The network will also benefit from an advisory board that includes several former state governors, including Bob Wise of West Virginia and Bev Purdue of North Carolina, state education superintendents like Christopher Koch of Illinois, and former policymakers and practitioners such as Grover Whitehurst of the Brookings Institution, who was founding director of the Institute of Education Sciences, and Patricia Levesque, who directs two education foundations and was Jeb Bush’s deputy chief of staff when he was governor of Florida.

“There is no national database. States are figuring how to build longitudinal data systems and providing actionable information to policymakers, parents, and teachers, and they are learning from one another,” said advisory board member Aimee Guidera, founder and executive director of Data Quality Campaign. “This is why this effort—to better connect research to the today’s critical questions of policy and practice—is so important.”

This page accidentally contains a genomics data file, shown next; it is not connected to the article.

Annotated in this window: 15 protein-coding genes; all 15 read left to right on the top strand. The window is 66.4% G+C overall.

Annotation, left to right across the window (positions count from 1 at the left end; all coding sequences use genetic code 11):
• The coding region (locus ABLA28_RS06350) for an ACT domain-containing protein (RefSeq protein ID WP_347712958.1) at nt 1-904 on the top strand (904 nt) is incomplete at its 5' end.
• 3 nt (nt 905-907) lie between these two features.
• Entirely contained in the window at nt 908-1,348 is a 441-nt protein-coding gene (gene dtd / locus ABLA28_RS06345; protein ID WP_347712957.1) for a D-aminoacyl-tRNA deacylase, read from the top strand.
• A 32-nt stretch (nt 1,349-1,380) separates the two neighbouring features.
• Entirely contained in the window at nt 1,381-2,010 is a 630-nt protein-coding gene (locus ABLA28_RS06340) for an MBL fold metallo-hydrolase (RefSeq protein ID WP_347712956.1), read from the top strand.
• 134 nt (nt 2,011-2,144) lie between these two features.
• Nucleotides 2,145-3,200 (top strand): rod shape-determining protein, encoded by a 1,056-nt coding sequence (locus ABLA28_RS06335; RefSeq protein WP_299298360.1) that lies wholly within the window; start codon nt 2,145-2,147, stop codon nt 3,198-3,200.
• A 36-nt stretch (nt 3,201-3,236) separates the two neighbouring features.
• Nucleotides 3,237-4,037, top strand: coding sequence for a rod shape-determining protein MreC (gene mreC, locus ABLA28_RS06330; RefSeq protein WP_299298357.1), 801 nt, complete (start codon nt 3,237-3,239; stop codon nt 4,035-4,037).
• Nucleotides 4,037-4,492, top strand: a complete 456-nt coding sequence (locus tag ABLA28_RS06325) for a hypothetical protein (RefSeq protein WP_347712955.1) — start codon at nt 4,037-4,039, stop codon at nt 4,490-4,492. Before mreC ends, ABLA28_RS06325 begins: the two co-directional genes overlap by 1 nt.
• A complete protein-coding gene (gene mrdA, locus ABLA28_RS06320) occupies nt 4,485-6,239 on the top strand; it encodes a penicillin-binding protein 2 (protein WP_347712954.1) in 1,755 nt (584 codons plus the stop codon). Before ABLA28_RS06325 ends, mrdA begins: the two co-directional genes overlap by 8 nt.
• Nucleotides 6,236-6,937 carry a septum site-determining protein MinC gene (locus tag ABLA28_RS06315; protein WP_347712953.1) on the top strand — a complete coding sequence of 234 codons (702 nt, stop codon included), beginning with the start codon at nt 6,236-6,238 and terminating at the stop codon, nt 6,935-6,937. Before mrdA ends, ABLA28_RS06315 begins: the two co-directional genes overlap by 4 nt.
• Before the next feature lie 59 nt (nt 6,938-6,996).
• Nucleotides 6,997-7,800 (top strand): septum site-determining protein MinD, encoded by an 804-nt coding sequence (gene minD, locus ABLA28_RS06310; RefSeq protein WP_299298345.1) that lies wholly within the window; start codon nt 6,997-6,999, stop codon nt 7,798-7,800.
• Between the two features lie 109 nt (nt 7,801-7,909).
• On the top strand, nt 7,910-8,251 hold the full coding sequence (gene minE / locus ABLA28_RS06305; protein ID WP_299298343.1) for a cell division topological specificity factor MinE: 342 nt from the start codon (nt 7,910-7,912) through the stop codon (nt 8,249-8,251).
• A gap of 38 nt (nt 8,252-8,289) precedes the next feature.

Said IPR Director David Figlio, a workshop co-leader: “The network’s main aim is to develop an infrastructure that will help to further research that responds to states’ needs. By building bridges between state-level policymakers with data sets and scholars, we hope to create a two-way flow that will eventually benefit education policy and scholarship in the U.S. and the world.” 

The Research

To demonstrate how such data can be used and what it can reveal, presentations of policy-relevant research were made by some of the nation’s leading experts in harnessing big data sets.

“The presentations offered examples of how groups of researchers and groups of state-level people have successfully collaborated,” said Duke’s Kenneth Dodge, who co-led the workshop along with Figlio.

Sunny Ladd
Helen Ladd of Duke discusses results from two
early childhood initiatives in North Carolina.

Early childhood policies